How to Root Perennial Petunias


Petunias grow as either perennials or annuals, depending on their growing site and care. Plants grown in optimal conditions will flourish the following year and will not die off. Being one of the most sought-after flowering plants that gardeners add to their landscapes, creating new plants through cuttings is desirable. Though a little fussier than most cuttings, with the right timing and care, petunia cuttings should be ready for spring planting in the garden. You will then be able to enjoy your favorite petunia in multiple locations.

Step 1

Sterilize your pruning shears in a solution of equal parts bleach and water. Dip the shear's blades into the mix to remove any bacteria attached to them. You then will not transport any diseases to your petunia cutting.

Step 2

Take your cuttings in late fall, so they will have time to root and establish themselves in their containers before placing in the ground.

Step 3

Snip off a 5- to 6-inch stem of the petunia plant, right above a leaf eye. Remove any flowers or buds, as well as all the leaves except the top four.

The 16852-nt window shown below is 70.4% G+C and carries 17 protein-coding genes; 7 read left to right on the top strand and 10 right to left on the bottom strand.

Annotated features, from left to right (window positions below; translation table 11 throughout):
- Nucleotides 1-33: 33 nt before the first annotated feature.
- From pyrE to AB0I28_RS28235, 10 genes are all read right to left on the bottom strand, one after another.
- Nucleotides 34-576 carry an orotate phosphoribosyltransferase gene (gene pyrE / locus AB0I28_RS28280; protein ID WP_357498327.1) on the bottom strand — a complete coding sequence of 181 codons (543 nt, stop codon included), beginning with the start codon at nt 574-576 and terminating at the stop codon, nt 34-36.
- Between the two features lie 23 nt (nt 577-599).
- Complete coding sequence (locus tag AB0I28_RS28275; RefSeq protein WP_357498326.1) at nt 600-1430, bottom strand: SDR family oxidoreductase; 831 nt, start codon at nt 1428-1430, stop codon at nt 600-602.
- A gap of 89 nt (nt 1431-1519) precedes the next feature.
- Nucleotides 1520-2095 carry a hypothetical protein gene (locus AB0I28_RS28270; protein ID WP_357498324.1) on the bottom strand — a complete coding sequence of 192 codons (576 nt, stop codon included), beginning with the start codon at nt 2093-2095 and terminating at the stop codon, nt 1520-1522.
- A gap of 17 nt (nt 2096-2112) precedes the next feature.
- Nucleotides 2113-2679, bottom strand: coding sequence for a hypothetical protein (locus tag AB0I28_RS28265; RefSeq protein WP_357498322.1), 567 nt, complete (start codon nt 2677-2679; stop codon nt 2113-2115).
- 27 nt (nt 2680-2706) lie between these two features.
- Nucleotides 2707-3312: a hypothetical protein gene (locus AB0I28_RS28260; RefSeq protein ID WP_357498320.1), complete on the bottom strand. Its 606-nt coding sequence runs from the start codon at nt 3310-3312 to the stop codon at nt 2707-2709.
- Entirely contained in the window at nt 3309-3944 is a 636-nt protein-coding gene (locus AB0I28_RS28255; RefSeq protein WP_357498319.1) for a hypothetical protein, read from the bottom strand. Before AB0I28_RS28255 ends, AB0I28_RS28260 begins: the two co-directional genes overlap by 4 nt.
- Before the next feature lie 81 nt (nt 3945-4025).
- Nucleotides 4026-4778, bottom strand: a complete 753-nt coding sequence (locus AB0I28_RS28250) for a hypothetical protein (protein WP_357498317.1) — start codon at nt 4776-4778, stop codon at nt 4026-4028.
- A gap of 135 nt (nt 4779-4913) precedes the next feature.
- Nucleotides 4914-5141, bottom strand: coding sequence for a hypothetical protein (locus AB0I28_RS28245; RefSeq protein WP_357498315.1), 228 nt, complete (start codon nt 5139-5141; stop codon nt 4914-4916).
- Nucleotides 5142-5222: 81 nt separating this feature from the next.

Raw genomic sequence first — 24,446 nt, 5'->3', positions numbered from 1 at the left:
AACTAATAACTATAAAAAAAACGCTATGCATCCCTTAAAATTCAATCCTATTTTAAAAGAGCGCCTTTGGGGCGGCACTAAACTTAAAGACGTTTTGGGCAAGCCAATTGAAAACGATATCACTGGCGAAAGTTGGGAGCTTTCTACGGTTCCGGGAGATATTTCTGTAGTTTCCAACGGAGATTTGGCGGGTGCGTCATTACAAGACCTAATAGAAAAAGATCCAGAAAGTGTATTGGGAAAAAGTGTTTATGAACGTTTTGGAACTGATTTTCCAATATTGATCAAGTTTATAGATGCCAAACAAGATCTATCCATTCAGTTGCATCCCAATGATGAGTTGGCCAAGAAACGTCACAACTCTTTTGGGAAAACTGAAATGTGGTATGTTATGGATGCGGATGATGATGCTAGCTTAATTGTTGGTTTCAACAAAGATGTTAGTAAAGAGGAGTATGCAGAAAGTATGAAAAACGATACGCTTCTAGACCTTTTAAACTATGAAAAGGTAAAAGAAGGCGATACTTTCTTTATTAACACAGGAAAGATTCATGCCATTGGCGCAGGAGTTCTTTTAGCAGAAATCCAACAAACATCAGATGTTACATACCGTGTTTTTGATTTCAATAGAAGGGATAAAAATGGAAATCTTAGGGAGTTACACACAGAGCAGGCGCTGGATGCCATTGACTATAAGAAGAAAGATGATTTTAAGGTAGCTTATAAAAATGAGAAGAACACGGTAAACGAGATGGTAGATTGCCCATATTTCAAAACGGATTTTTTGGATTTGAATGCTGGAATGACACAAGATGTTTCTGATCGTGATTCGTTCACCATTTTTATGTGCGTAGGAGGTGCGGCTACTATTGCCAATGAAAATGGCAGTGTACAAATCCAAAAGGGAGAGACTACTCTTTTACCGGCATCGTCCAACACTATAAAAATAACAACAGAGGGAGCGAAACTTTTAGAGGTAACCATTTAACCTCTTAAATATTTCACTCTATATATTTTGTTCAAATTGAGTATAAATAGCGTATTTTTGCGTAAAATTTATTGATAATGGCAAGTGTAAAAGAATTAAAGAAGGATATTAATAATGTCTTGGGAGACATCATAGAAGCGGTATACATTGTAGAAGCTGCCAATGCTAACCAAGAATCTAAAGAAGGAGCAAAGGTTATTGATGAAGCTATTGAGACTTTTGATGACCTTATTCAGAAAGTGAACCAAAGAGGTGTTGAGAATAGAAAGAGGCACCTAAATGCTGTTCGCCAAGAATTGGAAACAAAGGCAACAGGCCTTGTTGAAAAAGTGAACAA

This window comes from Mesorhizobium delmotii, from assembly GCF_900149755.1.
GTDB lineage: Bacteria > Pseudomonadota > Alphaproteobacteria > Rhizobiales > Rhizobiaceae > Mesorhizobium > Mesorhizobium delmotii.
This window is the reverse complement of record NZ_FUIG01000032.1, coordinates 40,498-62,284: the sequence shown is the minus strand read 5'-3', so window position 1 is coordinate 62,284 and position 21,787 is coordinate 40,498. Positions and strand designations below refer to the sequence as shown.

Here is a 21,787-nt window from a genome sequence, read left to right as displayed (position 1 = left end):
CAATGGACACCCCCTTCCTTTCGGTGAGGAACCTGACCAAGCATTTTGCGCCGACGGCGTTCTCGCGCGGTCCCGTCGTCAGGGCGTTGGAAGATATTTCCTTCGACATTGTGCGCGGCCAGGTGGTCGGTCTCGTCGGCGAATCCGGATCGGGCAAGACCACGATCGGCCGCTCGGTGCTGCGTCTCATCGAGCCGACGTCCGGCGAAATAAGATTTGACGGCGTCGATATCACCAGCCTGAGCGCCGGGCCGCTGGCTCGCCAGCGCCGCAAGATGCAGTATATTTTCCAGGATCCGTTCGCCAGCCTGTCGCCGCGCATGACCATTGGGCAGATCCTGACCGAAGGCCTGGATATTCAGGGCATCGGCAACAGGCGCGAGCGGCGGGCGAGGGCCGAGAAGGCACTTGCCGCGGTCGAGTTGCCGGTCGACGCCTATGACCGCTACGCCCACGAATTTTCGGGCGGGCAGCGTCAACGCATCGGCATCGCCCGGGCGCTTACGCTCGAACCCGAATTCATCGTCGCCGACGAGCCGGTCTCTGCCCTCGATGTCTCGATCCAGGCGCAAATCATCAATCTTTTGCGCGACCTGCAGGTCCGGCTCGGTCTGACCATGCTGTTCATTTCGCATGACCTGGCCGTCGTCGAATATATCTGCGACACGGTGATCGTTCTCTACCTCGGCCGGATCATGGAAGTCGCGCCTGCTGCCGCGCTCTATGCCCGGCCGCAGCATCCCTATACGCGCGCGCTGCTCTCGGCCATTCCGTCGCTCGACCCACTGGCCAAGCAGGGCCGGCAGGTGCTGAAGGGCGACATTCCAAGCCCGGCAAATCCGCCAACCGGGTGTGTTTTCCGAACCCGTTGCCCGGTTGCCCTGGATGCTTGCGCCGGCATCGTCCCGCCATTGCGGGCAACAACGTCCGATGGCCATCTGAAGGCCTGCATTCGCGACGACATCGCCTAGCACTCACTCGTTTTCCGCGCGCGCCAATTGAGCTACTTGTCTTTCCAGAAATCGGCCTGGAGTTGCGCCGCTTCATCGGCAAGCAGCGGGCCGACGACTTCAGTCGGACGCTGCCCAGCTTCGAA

Step 4

Fill a 4-inch container with a very lightweight mixture of potting mix that has vermiculite in it. Be sure the potting mix is light and airy and is not heavy or the cutting will rot. The potting mix must drain very well. Stick your finger into the soil and make a hole approximately 2 inches deep.

Step 5

Pour a small amount of rooting hormone out on a paper towel or plate. Dip the end of the petunia cutting into the hormone and shake off any excess. Do not dip the cutting directly into the hormone container, or it can become contaminated.

Step 6

Stick the end of the petunia cutting into the hole in the container. Fill the hole with soil and lightly pack down with your finger so the cutting stands upright.

Step 7

Water the container well. Keep the soil lightly moist, but not soggy. Place the cutting in an area that receives high light and is warm.

Step 8

Fertilize the cutting with a water-soluble 10-10-10 fertilizer at a rate of half strength, 2 weeks after planting. Continue to fertilize once per week. Plant the cutting into a flower bed in spring.

Things You'll Need

  • Pruning shears
  • Bleach
  • Water
  • 4-inch container
  • Potting mix
  • Rooting hormone
  • Paper towel
  • Plate
  • Petunia cutting
  • Fertilizer


  • Tips on Propagating Petunias
  • Growing Petunias
Keywords: rooting perennial petunias, propagating perennial petunias, growing petunias

About this Author

Joyce Starr is a freelance writer from Florida and owns a landscaping company and garden center. She has published articles about camping in Florida, lawncare, gardening and writes for a local gardening newsletter. She shares her love and knowledge of the outdoors and nature through her writing.